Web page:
Flax is becoming a very popular food ingredient. For example, flax seed is rich in omega-3, which is implicated in human brain functions, reducing “bad” cholesterol, and moderating the risk of heart disease. Flax seed is also a rich source of plant-estrogens, which are associated with reduced risks of some cancers. Flax seeds are used in many industrial processes, including linoleum, solvents, paints, car panels and composites. Flax is an unusual crop in that it yields two different kinds of product—seed and fibres. The straw produces a strong and longlasting fibre that is used to make linen cloth, one of its ancient applications; flax fibre is also used to replace fibre-glass in composites, and in the manufacture of fire logs, paper and other similar products.
Our project—Total-Utilization Flax Genomics—aims at enhancing the usefulness, and versatility of flax by developing strong genomics research as a base for enabling flax breeding and improvement. Canada is the world’s largest producer of flax, which places the onus on us to lead flax research and development. Our goal is to help develop flax as a dual-purpose crop providing both seeds and straw products of unmatched quality and high value.
Our project will develop genomic research methods that will be used to study important questions regarding the biology and technology of flax growth. We will determine the DNA sequence of the entire flax genome, the largest such contribution by any Canadian research team. We will develop genetic and physical maps outlining the position and relationship of genes that are important for improved flax usefulness. This research will be conducted by a team of experts located across Canada. A second team will perform data analysis and management, and will develop software to preserve and present the new data, which will be made available to the international research community in order to foster and stimulate flax research all over the world.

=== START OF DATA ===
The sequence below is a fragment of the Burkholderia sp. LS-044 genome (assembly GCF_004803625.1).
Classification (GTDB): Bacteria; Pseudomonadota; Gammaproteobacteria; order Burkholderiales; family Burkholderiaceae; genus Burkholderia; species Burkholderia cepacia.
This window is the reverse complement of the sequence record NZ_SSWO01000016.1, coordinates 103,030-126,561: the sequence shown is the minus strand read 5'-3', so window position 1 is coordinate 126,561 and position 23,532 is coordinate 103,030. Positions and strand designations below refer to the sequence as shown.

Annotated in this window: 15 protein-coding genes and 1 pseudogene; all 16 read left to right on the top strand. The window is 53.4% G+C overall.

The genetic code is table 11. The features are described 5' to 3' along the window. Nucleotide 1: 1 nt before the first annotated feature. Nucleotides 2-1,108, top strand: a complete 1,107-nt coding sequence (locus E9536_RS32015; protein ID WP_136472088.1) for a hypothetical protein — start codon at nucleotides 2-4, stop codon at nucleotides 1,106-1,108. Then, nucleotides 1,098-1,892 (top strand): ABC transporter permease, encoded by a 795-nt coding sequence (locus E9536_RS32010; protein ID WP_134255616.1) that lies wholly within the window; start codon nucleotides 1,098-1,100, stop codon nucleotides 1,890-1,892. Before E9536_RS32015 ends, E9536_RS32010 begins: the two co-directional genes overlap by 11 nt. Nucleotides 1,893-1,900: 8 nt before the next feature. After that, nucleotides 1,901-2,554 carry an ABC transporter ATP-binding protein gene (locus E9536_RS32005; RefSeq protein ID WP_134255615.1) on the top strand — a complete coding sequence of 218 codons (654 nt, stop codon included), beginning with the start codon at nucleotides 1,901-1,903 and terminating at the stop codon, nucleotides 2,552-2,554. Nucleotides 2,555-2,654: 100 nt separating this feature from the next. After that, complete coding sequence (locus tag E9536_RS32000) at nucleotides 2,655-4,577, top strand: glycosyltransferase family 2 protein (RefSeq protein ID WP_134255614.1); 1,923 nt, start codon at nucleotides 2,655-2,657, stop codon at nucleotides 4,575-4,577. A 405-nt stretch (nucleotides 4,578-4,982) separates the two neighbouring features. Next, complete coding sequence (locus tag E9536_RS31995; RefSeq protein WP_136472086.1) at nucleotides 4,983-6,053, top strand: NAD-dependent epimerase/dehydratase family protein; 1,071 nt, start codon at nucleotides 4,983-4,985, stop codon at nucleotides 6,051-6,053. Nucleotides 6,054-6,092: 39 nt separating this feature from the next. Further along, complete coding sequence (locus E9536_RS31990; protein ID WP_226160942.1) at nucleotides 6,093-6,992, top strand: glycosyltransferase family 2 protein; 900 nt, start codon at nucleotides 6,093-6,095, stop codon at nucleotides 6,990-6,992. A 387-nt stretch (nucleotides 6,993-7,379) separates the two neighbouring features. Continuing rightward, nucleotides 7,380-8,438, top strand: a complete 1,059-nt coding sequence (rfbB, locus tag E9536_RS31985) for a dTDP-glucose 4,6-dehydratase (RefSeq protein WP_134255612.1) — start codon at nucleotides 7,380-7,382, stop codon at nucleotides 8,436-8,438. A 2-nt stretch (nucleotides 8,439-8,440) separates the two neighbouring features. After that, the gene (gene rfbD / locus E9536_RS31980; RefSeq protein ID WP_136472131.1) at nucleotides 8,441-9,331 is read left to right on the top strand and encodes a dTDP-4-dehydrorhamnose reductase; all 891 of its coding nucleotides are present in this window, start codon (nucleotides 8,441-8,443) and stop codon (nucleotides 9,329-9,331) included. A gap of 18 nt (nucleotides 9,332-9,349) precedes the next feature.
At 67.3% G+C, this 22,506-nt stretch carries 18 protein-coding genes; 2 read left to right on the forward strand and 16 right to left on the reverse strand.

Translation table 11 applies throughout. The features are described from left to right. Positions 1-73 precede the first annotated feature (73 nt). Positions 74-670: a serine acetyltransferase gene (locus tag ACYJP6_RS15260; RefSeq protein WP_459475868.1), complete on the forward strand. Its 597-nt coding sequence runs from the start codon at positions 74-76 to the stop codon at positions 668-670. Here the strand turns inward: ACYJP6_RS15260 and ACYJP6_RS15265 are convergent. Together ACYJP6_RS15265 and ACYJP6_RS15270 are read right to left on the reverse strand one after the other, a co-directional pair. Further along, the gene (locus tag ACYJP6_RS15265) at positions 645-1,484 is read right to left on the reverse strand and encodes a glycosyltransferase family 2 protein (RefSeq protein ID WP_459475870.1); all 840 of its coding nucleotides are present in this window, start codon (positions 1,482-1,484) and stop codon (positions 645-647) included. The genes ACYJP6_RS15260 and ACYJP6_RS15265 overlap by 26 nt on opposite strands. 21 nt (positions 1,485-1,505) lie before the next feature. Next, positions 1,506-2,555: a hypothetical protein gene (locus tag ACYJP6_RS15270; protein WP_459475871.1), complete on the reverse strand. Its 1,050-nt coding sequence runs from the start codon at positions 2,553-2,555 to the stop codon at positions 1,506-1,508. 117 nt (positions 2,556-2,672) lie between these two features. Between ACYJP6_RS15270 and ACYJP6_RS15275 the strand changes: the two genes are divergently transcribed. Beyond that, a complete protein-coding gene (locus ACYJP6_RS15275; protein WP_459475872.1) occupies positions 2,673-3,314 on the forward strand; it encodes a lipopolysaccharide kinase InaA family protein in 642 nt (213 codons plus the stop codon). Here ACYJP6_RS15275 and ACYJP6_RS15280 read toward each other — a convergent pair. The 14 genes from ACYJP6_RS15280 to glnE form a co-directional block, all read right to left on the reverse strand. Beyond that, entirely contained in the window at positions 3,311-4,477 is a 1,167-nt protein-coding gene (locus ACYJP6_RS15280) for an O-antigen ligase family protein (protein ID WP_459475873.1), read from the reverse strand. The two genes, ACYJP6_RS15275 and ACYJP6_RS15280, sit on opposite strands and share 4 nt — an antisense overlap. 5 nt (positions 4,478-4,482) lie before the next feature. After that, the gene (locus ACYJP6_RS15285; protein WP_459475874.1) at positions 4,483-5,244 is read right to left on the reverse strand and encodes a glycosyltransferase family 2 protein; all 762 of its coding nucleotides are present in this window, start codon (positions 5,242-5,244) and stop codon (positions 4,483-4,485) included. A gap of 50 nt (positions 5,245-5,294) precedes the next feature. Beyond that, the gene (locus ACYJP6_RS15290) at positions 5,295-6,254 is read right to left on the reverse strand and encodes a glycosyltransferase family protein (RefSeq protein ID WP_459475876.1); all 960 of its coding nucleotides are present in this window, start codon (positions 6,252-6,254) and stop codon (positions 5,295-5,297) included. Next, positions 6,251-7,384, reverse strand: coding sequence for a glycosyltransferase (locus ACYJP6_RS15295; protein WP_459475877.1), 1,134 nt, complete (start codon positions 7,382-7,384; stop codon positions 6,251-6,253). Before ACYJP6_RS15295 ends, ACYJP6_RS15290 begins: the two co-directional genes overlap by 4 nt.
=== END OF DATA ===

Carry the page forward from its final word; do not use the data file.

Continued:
We expect that this research project will create information and genomic tools that will accelerate flax research and create opportunities for advancements on flax yield and applications that were undreamt of only a short while ago.
Integrated GE3LS Research: Assessing the Impact of Canadian Regulations Regarding Plants with Novel Traits (PNTs).
GE3LS Project Leaders: Peter Phillips and Stuart Smyth, University of Saskatchewan
The aim of this genomics research project is to enable and improve flax breeding so as to produce both seeds and straw products of high quality and value. However, the application of genomic methods to enhance crop plants raises important considerations that touch on the interaction of science and society.
We will assess the impact of the current Canadian approach to the regulation of Plants with Novel Traits (PNT). Canada is unique in the world in how it regulates crop varieties developed through mutagenic breeding techniques. Unlike most other countries, the Canadian Food Inspection Agency requires regulatory scrutiny when a plant acquires a new trait, even if it is not a product of recombinant-DNA techniques. In addition, the definition of what constitutes a PNT is relatively complex and many Canadian plant breeders believe that the current regulations adversely affect their ability to market Canadian-developed crop varieties internationally. We will attempt to quantify the impacts of applying PNT regulations to mutagenic breeding and suggest alternatives where that is appropriate..